Revanchism in Southeast Asia: A Clear and Present Danger to Singapore

Dr Mahathir’s comments come straight out of the playbook of whipping up nationalistic fervour by appealing to historical legacies and political rule by local societies in Southeast Asia prior to Western colonialism in the region.

In a rally speech titled “I am Malay: Survival Begins” to a gathering of Malay nongovernmental organisations called the “Congress for Malay Survival” on June 19 2022, former Malaysian prime minister Tun Dr Mahathir Mohamad made inflammatory comments calling for Singapore and Indonesia’s Riau Islands to be returned to Johor State and the Malaysian Federation.

He justified this call by claiming historical justification and legacy given Singapore Island’s ownership and rule by the Johor Sultanate before British colonial annexation, as well as the historical ethno-existence of a Malay-dominant “Malay Land (Tanah Melayu)” stretching from Southern Thailand to the Indonesian Riau Islands.

How Western Colonialism Supplanted Regional Politics in the Past

National and regional politics in Southeast Asia are heavily shaped and influenced by historical ethnic and cultural legacies, as well as the effects of colonialism up to the present day.

During the early 1800s, the territories of modern Malaysia, Singapore and Indonesia were at the centre of a major power struggle between the British and Dutch for colonial spheres of influence in Southeast Asia.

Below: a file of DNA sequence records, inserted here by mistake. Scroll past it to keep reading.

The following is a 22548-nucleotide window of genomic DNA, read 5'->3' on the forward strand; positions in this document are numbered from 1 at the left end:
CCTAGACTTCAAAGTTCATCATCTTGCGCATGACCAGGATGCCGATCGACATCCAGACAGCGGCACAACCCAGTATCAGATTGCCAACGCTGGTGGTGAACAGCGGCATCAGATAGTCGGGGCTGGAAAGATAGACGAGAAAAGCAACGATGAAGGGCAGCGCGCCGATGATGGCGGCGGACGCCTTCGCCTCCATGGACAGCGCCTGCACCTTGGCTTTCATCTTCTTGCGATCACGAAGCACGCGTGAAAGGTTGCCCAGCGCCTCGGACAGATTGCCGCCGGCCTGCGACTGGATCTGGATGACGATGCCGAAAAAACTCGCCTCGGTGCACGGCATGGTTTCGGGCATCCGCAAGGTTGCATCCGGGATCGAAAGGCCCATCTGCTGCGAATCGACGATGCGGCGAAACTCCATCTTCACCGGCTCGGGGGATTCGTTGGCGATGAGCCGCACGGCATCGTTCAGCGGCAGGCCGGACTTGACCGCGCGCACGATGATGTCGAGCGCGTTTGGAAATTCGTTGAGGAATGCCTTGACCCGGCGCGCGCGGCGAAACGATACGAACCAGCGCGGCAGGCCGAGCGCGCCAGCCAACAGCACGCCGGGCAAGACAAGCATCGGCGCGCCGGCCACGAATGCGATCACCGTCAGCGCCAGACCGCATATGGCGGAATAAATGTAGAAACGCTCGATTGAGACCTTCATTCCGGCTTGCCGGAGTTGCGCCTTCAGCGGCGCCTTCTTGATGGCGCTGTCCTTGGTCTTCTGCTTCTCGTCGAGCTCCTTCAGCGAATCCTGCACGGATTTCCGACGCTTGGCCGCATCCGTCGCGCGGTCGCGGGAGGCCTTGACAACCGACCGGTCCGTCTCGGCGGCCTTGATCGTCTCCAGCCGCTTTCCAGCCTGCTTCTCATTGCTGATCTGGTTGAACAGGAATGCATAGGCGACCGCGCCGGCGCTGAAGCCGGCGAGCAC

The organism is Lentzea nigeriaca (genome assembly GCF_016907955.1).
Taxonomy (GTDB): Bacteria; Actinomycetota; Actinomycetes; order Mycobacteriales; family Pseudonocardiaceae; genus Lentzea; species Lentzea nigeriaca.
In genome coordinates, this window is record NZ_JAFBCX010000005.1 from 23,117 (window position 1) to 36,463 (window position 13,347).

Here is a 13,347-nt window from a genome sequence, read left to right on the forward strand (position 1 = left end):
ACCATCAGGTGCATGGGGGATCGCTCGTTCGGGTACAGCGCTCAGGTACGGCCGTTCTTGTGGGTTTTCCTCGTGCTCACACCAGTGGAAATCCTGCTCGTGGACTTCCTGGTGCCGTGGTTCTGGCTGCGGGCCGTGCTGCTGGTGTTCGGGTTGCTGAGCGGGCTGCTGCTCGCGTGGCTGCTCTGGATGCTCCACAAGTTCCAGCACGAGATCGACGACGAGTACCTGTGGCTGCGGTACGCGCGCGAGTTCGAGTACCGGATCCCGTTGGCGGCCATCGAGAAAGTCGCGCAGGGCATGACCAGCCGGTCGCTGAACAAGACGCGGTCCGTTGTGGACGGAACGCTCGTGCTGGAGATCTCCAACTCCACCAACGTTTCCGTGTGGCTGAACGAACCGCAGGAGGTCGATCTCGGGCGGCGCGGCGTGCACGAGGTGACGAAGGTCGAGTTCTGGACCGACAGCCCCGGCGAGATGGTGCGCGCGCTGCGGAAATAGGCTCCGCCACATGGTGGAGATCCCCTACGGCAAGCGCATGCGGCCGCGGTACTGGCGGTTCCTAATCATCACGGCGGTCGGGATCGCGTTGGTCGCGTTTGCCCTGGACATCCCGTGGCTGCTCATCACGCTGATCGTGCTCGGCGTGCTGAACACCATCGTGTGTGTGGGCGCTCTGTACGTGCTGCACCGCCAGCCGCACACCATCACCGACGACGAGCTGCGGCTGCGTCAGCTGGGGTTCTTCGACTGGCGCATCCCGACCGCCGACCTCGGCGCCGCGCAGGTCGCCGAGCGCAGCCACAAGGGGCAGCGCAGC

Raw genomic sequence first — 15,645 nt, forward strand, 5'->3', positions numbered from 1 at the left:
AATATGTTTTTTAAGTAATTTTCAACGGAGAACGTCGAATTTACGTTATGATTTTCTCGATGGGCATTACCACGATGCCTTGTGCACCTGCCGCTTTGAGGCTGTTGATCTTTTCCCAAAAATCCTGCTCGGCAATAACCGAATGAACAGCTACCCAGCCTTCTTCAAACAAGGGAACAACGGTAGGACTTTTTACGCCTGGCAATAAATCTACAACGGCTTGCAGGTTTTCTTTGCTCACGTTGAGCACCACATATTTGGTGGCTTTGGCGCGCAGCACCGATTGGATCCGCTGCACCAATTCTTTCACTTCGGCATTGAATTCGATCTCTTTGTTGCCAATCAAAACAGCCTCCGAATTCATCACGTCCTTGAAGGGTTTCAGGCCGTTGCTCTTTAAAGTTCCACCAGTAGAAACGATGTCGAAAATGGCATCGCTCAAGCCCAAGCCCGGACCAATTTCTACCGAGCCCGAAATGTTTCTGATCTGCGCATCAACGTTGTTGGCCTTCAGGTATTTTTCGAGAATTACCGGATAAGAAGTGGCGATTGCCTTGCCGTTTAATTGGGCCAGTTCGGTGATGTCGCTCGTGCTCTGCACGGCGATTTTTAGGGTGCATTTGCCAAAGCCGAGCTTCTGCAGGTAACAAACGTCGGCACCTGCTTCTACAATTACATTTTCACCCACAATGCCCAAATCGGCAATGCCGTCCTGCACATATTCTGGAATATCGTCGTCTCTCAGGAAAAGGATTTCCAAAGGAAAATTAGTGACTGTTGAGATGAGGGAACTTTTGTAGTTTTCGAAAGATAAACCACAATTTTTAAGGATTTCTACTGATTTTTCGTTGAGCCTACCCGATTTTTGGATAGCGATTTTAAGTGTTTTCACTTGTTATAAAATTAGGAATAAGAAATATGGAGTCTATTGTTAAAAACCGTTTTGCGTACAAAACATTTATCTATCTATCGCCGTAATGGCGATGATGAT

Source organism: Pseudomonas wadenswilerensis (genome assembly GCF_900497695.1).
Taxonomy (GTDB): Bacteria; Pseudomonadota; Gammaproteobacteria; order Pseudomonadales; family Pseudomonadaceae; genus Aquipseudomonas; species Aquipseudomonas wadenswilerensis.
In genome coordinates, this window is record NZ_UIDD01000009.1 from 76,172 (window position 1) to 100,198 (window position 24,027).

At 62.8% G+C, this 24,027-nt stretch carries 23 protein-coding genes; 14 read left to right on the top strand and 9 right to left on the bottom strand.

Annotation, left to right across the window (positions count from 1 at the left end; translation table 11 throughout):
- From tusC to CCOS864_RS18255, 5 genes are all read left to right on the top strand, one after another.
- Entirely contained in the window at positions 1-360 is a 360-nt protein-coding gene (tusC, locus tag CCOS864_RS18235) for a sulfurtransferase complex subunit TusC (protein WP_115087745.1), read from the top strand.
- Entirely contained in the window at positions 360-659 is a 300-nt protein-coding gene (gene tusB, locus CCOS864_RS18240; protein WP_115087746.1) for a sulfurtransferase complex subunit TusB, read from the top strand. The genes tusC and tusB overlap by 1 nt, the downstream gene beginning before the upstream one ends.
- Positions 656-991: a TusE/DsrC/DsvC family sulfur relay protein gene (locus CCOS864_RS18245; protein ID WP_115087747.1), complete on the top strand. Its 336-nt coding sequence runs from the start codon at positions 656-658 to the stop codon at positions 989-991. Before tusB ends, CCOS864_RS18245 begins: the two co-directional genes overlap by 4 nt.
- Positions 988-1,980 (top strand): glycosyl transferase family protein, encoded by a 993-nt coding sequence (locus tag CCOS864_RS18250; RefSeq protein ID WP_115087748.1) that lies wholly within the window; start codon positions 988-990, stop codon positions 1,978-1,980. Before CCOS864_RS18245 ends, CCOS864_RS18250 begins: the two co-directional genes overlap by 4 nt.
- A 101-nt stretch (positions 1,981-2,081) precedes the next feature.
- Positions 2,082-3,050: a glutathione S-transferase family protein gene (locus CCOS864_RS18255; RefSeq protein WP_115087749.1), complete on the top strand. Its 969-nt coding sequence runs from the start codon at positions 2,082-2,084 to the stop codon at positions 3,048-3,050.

This was majorly driven by continental European conflict during the same time period with the Napoleonic Wars, as the British had seized the Spice Islands and the entire island of Java in the Dutch East Indies in 1810 and 1811 respectively after Napoleon’s ultimate annexation of the Netherlands into the First French Empire in 1810.

The Malay World Splits In Two

The Anglo-Dutch Treaty of 1824 was the final effort by the British and Dutch to resolve the issue of colonial spheres of influence over Malayan and Indonesian territories under both powers, and one of its largest impacts was the forced partitioning of the Old Johor Sultanate which had control over much of Southern Malaya and parts of Southeastern Sumatra (including the Riau Islands). This was done entirely without any input by the Johor Sultanate nobility, and ended up creating two different puppet sultans ruling over the Malayan and Indonesian parts of the split sultanate.

The British retained control and influence over the Malayan part of the Johor Sultanate and returned conquered East Indies territories to the Dutch, whilst the Dutch retained its sphere of influence over the Indonesian part of the Johor Sultanate and renounce all territorial claims on Malaya.

The ultimate border between the British and Dutch spheres of influence would be set along the Straits of Singapore between Singapore Island and the Riau Islands; this would become the modern-day Singapore-Indonesia maritime border.

The Toxic Legacy of Western Colonialism on Regional Revanchism

This is the historical basis on which Tun Dr Mahathir’s comments were based on. It comes straight out of the playbook of whipping up nationalistic fervour by appealing to historical legacies and political rule by local societies in Southeast Asia prior to Western colonialism in the region.